9. here in germany we have a word for it: “bullerbü syndrom”. astrid lindgren books are very popular for children here and the storys set the foundation of our view of sweden (and scandinavia for that matter). its all red wood houses, clear lakes, woods and mountains. on top of that comes constant comparisons of the enducation system, family politics, happiness of the people etc.
    we often say scandinavia is europes canada^^ up noth, wide untouched wilderness, everything is just *better* up there.

    so from “somewhere in scandinavia” as the ideal place to live (pretty much everyone i know said at one point – if live gets too much they will go live there) it really is just a short way to scandi-chic as a way to get as close to that fantasy life as possible.

    • Hahaha that’s hilarious, because I often think of Canada as the Scandinavia of America. Seriously though, I often consider whether or not I’d be willing to move abroad to get some heat and sunlight, and all the things you mention are the things that would keep me from moving. Norway is _awesome_, all things considered.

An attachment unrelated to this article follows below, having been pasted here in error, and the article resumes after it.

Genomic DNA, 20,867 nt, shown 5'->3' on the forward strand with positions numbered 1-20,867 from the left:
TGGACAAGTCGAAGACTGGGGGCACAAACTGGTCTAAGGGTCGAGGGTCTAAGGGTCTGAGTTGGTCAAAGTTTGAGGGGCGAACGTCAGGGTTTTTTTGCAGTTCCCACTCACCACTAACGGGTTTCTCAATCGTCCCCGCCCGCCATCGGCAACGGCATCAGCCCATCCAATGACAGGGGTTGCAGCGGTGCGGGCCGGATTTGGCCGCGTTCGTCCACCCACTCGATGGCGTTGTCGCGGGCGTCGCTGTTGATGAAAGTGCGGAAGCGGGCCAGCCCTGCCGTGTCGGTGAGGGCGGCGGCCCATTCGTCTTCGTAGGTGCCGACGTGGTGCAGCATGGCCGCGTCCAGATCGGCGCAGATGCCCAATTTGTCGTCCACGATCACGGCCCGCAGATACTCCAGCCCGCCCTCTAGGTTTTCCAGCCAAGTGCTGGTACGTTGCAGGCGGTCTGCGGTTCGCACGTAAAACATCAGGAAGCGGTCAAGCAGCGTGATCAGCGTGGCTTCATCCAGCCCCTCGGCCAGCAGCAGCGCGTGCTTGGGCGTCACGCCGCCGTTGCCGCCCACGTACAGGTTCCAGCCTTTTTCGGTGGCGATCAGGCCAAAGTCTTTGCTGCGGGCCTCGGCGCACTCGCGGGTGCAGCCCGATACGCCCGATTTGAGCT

(Sickening national romanticism is also one of our special regional traits, by the way)

  10. Bee says:

    I have to laugh at your spot-on description, and am a little embarrassed to admit how much I recognize myself in it. As a Norwegian, I don’t know if that makes me a trendsetter or a fashion victim! :P

    • Whichever you choose, don’t feel bad! I wrote it with love! I’m a plain-natural-fabrics-wearing, knitwear-loving, potty-mouthed (at least at home), Christmas-crafting feminist too! ;)